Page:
What is surprising is that this happened with very little planning. Neither political party gave a hint of support before last year. The impetus has come from disparate forces in seemingly unconnected realms. It is a story of converging strands of history. There are several cases before the Supreme Court that may tie up the threads neatly. It shows that even in conservative America people are free to change their minds.
SAME-SEX MARRIAGE – January 2015
When the supreme court decides once and for all the issue of same=sex marriage – the Justices announced in Jan 2015 that they are taking up the matter – they will complete one of the most rapid and dramatic political shifts in US history.
Less than 20 years ago, states ere free to put same-sex couples in jail for the crime of private, consensual sexual activity. No jurisdiction in the world recognized same-sex marriages – but just in case, Congress passed, and Democrat Bill Clinton signed, a law banning federal recognition of such unions. The constitution of Colorado, had been amended to forbid any legal protections for homosexual rights.
Now there’s little doubt that by summer, same-sex marriage rights will be the law of the land. The die was cast in 1996, when the Supreme Court struck down Colorado’s law, ruling for the first time that gay people cannot be discriminated against through the law, no matter what the majority of voters might think. In 2003, the court went further, ruling that moral teachings are ot sufficient reason to deny homosexuals the freedom to form intimate relationships.
Those two concepts led directly to the 2013 opinion in which the Justices – the same nine who will decide this year’s case – struck down the Defense of Marriage Act (DOMA) signed by Clinton. The plaintiff in that case was a lesbian spouse whose marriage was recognized under New York law. The court ruled that the Constitution bars the federal government from treating opposite-sex marriages differently from same-sex marriages in states that legalize both.
Now the court will apply the same reasoning to state laws. Does the Constitution allow states to discriminate when Congress cannot? Can the 14 states that still ban same-sex unions to recognize those that performed in other states?
In other word, suppose that two couples who were lawfully married in Utah both move to Ohio. Can officials in Ohio refuse to recognize one of the marriages – the two-husband marriage – while recognizing the union of husband and wife?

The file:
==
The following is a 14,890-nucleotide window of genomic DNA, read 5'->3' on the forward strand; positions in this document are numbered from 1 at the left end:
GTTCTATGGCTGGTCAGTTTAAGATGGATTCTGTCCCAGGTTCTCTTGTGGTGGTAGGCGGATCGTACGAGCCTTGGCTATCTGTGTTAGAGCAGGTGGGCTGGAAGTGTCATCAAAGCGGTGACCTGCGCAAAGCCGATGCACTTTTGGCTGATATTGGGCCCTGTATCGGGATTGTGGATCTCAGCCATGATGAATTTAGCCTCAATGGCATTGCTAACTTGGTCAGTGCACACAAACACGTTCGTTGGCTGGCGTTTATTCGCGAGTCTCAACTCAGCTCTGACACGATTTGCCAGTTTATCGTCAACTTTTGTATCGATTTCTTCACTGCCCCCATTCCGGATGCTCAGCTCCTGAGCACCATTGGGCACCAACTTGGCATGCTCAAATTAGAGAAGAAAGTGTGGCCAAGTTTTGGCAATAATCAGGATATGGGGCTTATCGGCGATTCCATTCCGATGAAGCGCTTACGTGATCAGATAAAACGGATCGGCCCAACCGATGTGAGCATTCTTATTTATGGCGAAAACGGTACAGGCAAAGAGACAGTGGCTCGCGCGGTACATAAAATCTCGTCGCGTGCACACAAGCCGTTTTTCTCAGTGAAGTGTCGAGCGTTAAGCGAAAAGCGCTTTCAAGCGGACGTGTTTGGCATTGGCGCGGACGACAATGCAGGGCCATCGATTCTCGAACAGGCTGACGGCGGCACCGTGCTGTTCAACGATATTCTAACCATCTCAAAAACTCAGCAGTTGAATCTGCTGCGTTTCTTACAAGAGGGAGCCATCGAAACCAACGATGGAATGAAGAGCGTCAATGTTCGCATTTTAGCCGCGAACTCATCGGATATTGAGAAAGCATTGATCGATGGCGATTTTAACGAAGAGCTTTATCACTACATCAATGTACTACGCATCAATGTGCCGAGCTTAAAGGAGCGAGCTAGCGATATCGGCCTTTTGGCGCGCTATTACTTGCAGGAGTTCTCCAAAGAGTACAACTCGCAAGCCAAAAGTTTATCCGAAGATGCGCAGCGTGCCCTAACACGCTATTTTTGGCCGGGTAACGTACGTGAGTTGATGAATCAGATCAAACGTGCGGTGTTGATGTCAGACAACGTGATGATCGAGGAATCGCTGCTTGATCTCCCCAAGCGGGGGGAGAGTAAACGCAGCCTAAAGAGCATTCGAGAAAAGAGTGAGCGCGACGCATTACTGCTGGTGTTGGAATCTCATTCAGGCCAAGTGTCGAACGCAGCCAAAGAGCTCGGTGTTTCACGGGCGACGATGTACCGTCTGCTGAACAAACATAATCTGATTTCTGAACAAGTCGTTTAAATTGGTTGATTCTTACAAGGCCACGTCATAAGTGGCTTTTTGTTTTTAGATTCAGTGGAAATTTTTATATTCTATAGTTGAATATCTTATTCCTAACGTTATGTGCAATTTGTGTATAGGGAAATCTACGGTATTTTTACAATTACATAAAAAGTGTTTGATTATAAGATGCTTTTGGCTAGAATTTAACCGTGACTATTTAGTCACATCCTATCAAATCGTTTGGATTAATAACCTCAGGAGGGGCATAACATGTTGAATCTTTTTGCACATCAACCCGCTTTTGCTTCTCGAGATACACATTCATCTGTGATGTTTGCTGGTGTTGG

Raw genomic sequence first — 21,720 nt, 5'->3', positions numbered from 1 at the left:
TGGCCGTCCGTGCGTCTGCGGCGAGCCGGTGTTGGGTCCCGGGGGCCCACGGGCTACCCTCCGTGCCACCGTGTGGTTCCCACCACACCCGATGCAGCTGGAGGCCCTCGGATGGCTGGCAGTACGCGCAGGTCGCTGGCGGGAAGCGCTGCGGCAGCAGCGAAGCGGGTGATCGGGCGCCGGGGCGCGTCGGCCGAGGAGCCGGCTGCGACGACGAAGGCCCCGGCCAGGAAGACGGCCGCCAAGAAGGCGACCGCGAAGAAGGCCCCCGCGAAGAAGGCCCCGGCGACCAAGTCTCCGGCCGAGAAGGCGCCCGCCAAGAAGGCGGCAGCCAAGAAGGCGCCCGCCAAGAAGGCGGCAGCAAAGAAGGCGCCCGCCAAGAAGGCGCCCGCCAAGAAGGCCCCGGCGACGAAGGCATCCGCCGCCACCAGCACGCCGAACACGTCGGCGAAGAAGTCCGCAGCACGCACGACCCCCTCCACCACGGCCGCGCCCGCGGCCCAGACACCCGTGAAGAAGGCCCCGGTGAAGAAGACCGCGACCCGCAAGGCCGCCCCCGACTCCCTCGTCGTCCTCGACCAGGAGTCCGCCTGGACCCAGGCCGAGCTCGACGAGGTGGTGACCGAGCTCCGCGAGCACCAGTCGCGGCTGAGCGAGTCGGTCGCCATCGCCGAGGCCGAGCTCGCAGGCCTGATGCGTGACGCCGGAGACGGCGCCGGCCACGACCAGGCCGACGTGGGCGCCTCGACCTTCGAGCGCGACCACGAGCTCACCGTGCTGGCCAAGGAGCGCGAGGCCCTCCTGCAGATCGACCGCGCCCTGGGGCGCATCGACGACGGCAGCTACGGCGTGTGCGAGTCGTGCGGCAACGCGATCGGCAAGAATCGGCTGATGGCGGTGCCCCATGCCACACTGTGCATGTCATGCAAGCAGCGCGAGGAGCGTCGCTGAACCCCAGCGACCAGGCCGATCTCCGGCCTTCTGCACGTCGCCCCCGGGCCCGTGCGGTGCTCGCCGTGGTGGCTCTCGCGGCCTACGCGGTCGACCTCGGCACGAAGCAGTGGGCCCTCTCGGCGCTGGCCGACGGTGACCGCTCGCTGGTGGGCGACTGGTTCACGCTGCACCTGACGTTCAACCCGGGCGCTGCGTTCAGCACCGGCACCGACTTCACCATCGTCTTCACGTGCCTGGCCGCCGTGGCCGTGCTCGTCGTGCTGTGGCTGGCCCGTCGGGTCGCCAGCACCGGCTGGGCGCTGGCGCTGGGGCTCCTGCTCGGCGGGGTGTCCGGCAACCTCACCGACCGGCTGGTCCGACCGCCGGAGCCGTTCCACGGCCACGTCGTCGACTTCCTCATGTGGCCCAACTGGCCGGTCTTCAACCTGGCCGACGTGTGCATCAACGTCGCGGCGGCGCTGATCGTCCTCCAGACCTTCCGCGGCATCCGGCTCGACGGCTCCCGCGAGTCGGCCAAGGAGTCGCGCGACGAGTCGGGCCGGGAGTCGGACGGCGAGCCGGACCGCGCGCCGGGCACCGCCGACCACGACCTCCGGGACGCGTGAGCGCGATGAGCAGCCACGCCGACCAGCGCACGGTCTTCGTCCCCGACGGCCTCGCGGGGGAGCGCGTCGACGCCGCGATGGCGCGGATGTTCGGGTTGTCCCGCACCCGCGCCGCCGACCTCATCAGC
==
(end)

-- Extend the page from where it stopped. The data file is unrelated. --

Justice Anthony Kennedy, the dominant voice in the court’s gay-rights cases for two decades, left no doubt about his thinking in his 2013 majority opinion: “No legitimate purpose” exist to justify a law “to disparage and to injure” same-sex couples. DOMA “instructs all federal officials, and indeed all persons with whom same-sex couples interact, including their own children, that their marriage is less worthy than the marriages of others.”
The implication of such strong language are clear. Even some of the most conservative courts of appeal have struck down state marriage bans in the wake of the 2013 ruling. Earlier this term, the Supreme Court declined to take up the issue, for the simple reason that lower-court judges were arriving at the same decision. Where there was no dispute, the high court saw no need to step in.
But last fall, a panel of Sixth Circuit Court of Appeals – with jurisdiction over Ohio, Kentucky, Michigan and Tennessee – force the high court’s hand. Upholding state bans in its domain, the Sixth Circuit relied on a one-sentence ruling by the Supreme Court in 1972. In that case, a Minnesota law-school student argued that he had a right to marry his boyfriend; the justices said that the Constitution had no bearing on the question.
That this precedent won’t survive. It defies belief to think that the same Justices who joined Kennedy’s 2013 opinion, with it s emphasis on the equal dignity of same-sex couples, would allow gay marriage to spread from coast to coast, then turn around and enforce state bans. Such a ruling would potentially invalidate thousands of unions.
Polls show that a majority of Americans are willing, even eager, to see the court take the final step. From impossible to inevitable, the high court and the American people have moved together, just the way politics is supposed to happen.